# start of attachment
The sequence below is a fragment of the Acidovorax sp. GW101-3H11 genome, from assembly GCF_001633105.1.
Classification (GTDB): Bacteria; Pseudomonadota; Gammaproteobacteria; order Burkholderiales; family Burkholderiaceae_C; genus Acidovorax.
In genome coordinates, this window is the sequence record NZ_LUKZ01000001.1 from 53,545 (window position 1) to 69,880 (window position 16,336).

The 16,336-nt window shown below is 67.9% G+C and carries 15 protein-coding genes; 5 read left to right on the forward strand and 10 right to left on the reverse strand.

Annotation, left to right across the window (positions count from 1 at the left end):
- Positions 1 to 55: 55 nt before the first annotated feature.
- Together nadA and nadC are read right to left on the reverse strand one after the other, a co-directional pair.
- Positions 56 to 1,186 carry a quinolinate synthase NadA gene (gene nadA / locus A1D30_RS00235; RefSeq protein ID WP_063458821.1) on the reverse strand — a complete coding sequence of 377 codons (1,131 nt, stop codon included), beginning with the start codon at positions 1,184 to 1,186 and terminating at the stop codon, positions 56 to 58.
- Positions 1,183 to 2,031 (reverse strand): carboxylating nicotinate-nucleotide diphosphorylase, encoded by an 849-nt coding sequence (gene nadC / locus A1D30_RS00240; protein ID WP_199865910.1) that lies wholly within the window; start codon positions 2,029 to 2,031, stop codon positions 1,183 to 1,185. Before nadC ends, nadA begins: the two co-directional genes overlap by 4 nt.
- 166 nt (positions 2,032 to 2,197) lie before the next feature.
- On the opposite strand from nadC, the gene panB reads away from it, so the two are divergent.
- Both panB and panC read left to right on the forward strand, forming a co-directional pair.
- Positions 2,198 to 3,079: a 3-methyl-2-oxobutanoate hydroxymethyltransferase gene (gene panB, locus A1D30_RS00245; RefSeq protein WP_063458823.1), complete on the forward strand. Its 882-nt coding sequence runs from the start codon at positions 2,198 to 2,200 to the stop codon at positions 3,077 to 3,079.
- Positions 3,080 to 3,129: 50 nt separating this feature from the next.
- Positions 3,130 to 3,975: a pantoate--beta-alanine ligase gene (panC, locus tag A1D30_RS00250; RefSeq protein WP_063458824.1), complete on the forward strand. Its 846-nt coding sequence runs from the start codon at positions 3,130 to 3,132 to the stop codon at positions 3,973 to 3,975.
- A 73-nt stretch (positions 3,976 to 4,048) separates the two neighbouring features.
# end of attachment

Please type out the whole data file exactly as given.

The sequence below is a fragment of the Acidovorax sp. GW101-3H11 genome, from assembly GCF_001633105.1.
Classification (GTDB): Bacteria; Pseudomonadota; Gammaproteobacteria; order Burkholderiales; family Burkholderiaceae_C; genus Acidovorax.
In genome coordinates, this window is the sequence record NZ_LUKZ01000001.1 from 53,545 (window position 1) to 69,880 (window position 16,336).

The 16,336-nt window shown below is 67.9% G+C and carries 15 protein-coding genes; 5 read left to right on the forward strand and 10 right to left on the reverse strand.

Annotation, left to right across the window (positions count from 1 at the left end):
- Positions 1 to 55: 55 nt before the first annotated feature.
- Together nadA and nadC are read right to left on the reverse strand one after the other, a co-directional pair.
- Positions 56 to 1,186 carry a quinolinate synthase NadA gene (gene nadA / locus A1D30_RS00235; RefSeq protein ID WP_063458821.1) on the reverse strand — a complete coding sequence of 377 codons (1,131 nt, stop codon included), beginning with the start codon at positions 1,184 to 1,186 and terminating at the stop codon, positions 56 to 58.
- Positions 1,183 to 2,031 (reverse strand): carboxylating nicotinate-nucleotide diphosphorylase, encoded by an 849-nt coding sequence (gene nadC / locus A1D30_RS00240; protein ID WP_199865910.1) that lies wholly within the window; start codon positions 2,029 to 2,031, stop codon positions 1,183 to 1,185. Before nadC ends, nadA begins: the two co-directional genes overlap by 4 nt.
- 166 nt (positions 2,032 to 2,197) lie before the next feature.
- On the opposite strand from nadC, the gene panB reads away from it, so the two are divergent.
- Both panB and panC read left to right on the forward strand, forming a co-directional pair.
- Positions 2,198 to 3,079: a 3-methyl-2-oxobutanoate hydroxymethyltransferase gene (gene panB, locus A1D30_RS00245; RefSeq protein WP_063458823.1), complete on the forward strand. Its 882-nt coding sequence runs from the start codon at positions 2,198 to 2,200 to the stop codon at positions 3,077 to 3,079.
- Positions 3,080 to 3,129: 50 nt separating this feature from the next.
- Positions 3,130 to 3,975: a pantoate--beta-alanine ligase gene (panC, locus tag A1D30_RS00250; RefSeq protein WP_063458824.1), complete on the forward strand. Its 846-nt coding sequence runs from the start codon at positions 3,130 to 3,132 to the stop codon at positions 3,973 to 3,975.
- A 73-nt stretch (positions 3,976 to 4,048) separates the two neighbouring features.